"My next meeting with Allston was in America, after he had finished his studies in Italy; but as we resided in different cities we saw each other only occasionally. Our intimacy was closer some years afterwards, when we were both in England. I then saw a great deal of him during my visits to London, where he and Leslie resided together. Allston was dejected in spirits from the loss of his wife, but I thought a dash of melancholy had increased the amiable and winning graces of his character. I used to pass long evenings with him and Leslie; indeed Allston, if any one, would keep him company, would sit up until cock-crowing, and it was hard to break away from the charms of his conversation. He was an admirable story teller, for a ghost story none could surpass him. He acted the story as well as told it.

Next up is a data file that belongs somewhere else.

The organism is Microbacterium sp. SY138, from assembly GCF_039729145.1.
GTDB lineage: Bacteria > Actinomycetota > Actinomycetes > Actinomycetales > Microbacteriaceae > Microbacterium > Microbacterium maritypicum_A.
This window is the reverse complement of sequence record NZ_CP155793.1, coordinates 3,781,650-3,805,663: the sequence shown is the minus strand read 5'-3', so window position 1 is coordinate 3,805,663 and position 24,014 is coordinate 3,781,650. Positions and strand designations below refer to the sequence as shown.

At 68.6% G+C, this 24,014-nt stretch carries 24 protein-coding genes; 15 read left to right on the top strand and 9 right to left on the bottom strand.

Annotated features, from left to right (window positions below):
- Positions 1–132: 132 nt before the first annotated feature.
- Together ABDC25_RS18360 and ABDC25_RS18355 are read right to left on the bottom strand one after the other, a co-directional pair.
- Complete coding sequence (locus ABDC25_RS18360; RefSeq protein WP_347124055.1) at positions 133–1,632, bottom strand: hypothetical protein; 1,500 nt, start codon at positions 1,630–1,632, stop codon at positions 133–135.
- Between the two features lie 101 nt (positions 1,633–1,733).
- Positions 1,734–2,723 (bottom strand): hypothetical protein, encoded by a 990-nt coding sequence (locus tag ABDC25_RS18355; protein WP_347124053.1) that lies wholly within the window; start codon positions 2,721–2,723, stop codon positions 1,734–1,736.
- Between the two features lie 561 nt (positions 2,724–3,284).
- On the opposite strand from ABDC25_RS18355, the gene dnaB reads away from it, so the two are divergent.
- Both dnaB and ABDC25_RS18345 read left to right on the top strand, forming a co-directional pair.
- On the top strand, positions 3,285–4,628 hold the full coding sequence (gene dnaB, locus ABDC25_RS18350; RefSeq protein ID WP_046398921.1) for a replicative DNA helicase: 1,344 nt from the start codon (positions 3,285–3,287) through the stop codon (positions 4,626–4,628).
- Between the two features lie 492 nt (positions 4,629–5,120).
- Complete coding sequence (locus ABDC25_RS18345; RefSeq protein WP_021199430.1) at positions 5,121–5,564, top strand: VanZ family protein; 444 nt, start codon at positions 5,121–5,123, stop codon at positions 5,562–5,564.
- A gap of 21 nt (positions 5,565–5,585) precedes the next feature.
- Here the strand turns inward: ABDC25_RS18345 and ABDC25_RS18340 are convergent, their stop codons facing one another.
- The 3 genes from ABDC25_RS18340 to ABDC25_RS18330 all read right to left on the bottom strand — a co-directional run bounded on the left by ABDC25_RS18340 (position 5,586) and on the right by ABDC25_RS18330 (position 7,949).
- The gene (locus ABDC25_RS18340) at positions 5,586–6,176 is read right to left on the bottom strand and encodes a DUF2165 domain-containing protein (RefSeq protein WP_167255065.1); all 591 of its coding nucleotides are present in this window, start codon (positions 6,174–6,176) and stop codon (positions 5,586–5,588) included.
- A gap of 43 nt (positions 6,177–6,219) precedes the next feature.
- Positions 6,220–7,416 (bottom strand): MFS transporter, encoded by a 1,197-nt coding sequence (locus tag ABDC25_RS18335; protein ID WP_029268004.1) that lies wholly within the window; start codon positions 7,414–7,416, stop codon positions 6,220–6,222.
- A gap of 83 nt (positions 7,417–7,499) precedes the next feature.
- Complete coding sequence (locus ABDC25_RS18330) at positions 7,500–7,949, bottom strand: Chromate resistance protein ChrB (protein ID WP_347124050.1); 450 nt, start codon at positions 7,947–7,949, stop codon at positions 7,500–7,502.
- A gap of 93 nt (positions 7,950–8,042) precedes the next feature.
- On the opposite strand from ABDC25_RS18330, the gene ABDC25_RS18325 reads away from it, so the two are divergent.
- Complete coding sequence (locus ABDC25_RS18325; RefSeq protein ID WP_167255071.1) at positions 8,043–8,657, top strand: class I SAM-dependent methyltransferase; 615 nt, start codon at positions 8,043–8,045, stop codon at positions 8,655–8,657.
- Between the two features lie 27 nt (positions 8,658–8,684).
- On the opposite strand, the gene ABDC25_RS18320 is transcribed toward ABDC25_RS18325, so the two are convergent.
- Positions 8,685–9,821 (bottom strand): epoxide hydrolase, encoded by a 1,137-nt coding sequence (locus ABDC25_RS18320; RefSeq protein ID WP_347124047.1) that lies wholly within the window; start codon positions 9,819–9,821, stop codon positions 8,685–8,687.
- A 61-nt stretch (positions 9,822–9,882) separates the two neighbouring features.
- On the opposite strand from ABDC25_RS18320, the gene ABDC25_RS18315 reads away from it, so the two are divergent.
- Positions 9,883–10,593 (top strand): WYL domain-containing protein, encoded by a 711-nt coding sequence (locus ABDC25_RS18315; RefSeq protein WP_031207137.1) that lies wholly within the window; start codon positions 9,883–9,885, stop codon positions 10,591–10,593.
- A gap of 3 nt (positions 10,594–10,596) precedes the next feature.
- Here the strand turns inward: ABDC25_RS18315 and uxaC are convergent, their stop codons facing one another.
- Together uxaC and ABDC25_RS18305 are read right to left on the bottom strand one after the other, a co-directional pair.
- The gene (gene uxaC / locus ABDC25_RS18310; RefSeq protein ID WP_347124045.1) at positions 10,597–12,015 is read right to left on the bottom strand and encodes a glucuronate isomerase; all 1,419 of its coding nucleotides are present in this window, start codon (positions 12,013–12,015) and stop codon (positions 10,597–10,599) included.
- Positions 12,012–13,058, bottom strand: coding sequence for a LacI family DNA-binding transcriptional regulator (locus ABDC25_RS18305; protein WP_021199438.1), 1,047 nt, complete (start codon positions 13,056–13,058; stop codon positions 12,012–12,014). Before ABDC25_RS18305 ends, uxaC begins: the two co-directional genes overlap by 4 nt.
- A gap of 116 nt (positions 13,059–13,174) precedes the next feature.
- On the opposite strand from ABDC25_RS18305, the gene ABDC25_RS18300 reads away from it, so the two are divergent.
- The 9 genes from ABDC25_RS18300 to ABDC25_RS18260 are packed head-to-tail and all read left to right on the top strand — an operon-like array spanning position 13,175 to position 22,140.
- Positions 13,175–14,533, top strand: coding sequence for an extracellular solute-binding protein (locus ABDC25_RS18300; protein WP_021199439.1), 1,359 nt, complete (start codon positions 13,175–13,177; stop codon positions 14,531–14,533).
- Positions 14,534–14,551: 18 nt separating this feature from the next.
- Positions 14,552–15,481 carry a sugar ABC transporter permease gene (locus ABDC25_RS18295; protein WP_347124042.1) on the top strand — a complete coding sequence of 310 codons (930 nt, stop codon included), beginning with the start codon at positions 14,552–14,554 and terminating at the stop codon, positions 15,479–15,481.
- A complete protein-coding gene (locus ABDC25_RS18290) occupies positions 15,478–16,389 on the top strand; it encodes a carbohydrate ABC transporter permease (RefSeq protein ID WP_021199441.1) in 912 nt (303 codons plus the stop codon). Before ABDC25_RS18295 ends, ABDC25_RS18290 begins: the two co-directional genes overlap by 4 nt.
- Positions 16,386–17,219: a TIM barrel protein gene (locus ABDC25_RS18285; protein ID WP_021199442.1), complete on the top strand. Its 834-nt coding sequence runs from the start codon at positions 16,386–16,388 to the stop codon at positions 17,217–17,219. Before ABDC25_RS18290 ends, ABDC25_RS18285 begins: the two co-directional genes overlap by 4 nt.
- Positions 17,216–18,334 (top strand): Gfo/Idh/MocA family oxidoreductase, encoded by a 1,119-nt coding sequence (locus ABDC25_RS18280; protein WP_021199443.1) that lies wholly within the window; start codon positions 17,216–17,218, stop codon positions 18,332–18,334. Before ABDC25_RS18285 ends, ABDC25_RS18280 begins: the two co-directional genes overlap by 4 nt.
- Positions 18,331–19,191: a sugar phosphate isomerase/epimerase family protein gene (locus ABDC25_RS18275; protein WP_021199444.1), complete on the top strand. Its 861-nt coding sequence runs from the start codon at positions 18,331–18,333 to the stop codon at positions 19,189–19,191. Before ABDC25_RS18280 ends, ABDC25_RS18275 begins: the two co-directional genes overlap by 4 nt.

"I have seen some anecdotes of him in the Public papers, which represent him in a state of indigence and almost despair, until rescued by the sale of one of his paintings. This is an exaggeration. I subjoin an extract or two from his letters to me, relating to his most important pictures. The first, dated May 9, 1817, was addressed to me at Liverpool, where he supposed I was about to embark for the United States:—

"'Your sudden resolution of embarking for America has quite thrown me, to use a sea phrase, all aback. I have so many things to tell you of, to consult you about, &c., and am such a sad correspondent, that before I can bring my pen to do its office, 'tis a hundred to one but the vexations for which your advice would be wished, will have passed and gone. One of these subjects (and the most important) is the large picture I talked of soon beginning: the Prophet Daniel interpreting the 'hand-writing on the wall' before Belshazzar. I have made a highly finished sketch of it, and I wished much to have your remarks on it. But as your sudden departure will deprive me of this advantage, I must beg, should any hints on the subject occur to you during your voyage, that you will favor me with them, at the same time you let me know that you are again safe in our good country.